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Costly intermediation and consumption smoothing
Tiago V. de V. Cavalcanti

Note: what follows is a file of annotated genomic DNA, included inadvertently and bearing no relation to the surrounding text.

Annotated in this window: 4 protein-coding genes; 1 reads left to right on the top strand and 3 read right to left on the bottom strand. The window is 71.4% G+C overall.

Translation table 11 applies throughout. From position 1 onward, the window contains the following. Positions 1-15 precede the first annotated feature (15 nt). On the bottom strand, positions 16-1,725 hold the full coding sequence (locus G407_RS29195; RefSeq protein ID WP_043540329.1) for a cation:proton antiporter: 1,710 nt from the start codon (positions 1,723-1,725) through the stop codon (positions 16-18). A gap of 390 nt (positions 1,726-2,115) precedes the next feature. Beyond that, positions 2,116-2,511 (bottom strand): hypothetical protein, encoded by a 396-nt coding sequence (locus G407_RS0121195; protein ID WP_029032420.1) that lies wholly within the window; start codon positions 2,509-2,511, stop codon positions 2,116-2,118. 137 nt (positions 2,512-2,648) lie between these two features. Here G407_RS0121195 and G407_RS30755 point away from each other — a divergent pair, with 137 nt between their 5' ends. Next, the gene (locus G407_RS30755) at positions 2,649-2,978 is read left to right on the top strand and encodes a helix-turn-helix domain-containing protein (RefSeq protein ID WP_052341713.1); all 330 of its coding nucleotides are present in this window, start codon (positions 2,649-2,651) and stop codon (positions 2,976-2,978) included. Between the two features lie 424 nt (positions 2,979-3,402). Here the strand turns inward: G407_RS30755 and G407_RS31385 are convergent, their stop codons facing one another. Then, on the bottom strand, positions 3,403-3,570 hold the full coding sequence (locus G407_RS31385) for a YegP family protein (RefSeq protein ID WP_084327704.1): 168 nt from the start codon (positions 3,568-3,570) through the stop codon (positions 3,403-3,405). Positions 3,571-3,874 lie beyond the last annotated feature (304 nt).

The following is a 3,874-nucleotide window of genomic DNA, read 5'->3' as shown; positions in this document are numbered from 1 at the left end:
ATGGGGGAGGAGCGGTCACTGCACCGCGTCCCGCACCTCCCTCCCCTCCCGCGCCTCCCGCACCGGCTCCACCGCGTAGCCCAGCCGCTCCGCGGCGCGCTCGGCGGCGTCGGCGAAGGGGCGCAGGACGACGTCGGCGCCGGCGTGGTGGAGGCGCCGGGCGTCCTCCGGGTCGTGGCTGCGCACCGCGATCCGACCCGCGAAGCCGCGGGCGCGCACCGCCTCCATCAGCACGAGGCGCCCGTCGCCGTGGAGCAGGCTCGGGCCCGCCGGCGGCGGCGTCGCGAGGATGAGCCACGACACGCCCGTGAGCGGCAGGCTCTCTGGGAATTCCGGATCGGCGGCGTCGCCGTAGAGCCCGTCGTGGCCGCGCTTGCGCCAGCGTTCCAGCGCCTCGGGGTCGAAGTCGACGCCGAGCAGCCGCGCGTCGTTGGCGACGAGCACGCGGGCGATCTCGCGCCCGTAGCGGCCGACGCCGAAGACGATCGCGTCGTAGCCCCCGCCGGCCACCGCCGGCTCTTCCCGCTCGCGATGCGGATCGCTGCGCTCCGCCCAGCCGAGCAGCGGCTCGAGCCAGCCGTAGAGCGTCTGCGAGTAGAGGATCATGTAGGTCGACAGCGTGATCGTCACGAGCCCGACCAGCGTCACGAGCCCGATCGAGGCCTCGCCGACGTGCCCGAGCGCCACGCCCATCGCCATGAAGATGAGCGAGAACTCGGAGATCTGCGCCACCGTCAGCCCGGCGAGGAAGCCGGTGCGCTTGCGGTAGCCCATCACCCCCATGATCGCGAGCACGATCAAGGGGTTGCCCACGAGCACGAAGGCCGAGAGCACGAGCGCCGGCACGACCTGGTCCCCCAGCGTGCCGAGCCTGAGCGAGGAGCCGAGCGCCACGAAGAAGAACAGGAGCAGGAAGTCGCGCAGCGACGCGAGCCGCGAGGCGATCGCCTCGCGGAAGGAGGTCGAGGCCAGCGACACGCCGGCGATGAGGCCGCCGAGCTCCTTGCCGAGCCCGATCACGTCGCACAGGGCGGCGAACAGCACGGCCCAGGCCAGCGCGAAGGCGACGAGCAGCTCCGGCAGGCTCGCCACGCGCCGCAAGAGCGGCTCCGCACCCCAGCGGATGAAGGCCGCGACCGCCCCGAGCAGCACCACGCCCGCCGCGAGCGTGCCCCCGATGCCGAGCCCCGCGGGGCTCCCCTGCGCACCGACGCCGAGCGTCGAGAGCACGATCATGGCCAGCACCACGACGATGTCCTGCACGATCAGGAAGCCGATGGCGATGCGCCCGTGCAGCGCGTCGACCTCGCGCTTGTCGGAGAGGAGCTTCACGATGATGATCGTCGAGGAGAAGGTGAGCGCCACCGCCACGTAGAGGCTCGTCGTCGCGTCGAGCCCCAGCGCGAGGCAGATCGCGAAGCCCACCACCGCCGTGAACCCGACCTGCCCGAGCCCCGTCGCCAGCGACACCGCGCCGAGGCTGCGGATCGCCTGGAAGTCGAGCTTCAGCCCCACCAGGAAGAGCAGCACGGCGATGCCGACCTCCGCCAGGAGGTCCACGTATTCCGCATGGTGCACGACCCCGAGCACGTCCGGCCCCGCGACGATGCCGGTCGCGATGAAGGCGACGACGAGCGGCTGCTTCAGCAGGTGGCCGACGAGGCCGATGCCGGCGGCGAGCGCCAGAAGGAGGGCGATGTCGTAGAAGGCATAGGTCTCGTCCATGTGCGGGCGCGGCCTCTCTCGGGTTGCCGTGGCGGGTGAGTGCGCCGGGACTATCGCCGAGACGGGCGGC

This paper studies quantitatively how intermediation costs affect household consumption loans and welfare. Agents face uninsurable idiosyncratic shocks to labor productivity in a production economy with costly financial intermediation and a borrowing limit. Reducing intermediation costs has two effects: (1) For a given decrease in the interest rate on borrowing, agents' ability to smooth consumption over time improves. (2) The demand for loans increases, which increases the interest rate. The net welfare gain of reducing intermediation costs from 3.927% (U.S. level) to 1% is about 1.14% of equivalent consumption in the baseline economy for an endogenous interest rate and 1.90% for an exogenous interest rate. The gains are distributed unevenly: households at the bottom wealth decile improve welfare by 3.96% and 5.86% of equivalent consumption, while those at the top decile have welfare gains of 0.35% and 0.2%, respectively. Sufficiently high intermediation costs eliminate borrowing and hence the welfare gain of reducing costs is not substantial. The welfare analysis includes transitional dynamics between steady states.